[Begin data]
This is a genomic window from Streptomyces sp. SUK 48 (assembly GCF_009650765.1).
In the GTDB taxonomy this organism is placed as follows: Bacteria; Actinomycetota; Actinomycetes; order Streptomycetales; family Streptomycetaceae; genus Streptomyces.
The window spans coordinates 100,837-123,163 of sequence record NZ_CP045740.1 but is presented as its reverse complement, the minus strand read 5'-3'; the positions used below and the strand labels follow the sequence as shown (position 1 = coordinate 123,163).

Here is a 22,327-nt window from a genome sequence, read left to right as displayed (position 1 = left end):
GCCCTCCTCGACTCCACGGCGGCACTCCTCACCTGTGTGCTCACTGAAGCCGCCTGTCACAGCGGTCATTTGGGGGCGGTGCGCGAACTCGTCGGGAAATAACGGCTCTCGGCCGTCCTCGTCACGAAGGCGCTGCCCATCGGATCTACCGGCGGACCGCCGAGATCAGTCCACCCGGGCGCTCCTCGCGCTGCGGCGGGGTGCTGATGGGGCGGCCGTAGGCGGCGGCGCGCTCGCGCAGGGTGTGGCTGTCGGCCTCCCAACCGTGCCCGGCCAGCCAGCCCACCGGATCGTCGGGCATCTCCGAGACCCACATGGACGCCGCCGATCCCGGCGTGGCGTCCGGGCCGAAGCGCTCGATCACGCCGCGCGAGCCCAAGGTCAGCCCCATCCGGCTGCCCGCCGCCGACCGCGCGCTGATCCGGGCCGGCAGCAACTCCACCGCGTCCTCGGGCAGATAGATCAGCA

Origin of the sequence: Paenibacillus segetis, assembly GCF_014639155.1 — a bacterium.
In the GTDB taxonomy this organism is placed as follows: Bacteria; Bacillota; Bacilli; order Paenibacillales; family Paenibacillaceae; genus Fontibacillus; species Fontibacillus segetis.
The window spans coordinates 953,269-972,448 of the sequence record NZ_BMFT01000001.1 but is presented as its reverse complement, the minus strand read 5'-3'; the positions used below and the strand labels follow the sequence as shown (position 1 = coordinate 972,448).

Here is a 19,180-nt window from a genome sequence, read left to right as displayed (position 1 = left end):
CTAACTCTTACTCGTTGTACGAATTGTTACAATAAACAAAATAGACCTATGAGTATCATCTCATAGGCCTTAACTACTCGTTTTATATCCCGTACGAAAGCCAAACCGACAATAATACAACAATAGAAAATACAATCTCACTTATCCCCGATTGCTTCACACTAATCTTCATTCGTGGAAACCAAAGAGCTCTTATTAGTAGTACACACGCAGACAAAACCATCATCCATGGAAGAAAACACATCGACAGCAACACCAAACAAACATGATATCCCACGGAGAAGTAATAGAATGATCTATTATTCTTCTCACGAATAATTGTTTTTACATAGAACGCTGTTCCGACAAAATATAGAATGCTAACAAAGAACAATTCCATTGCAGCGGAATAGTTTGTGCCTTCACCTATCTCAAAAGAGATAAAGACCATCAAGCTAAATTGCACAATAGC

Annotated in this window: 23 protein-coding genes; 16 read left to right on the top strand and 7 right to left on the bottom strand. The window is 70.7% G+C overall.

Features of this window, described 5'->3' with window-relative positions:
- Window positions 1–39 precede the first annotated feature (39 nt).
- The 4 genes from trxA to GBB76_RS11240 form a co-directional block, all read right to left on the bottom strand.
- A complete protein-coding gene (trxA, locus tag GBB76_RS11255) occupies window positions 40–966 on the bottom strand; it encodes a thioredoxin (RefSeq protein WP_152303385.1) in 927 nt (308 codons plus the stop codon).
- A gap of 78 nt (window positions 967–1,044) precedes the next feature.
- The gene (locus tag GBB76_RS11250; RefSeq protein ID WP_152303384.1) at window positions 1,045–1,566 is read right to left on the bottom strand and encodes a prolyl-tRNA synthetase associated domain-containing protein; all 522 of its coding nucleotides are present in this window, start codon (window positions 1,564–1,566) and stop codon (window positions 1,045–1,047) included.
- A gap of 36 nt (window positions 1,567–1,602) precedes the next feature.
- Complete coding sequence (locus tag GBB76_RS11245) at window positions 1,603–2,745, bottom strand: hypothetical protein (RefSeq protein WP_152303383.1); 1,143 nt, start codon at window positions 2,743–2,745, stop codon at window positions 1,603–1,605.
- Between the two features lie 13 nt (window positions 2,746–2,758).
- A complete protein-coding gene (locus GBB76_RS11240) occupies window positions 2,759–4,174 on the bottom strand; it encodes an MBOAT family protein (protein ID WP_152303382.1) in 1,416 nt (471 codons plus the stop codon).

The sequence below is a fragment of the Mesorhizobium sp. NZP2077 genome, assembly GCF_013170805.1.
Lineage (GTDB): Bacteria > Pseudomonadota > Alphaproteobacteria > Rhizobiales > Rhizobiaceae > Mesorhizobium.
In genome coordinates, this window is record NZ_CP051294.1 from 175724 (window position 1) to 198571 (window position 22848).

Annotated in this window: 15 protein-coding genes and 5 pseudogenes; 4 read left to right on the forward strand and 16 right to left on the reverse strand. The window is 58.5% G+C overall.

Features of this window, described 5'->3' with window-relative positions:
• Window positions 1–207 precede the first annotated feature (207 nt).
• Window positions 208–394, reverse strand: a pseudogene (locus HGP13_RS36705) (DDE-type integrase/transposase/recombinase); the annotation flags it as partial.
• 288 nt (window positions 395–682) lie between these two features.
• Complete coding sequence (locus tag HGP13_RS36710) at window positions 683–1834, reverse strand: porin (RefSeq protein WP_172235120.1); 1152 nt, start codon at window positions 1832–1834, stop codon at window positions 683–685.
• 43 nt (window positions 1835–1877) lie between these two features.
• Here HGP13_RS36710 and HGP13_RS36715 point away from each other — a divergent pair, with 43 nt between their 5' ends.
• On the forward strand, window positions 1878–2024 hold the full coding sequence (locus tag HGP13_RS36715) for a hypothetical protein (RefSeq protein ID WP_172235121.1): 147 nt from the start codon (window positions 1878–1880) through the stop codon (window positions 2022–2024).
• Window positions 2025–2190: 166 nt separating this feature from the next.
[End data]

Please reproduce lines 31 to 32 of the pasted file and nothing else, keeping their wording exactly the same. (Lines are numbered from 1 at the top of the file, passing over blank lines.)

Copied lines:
• 43 nt (window positions 1835–1877) lie between these two features.
• Here HGP13_RS36710 and HGP13_RS36715 point away from each other — a divergent pair, with 43 nt between their 5' ends.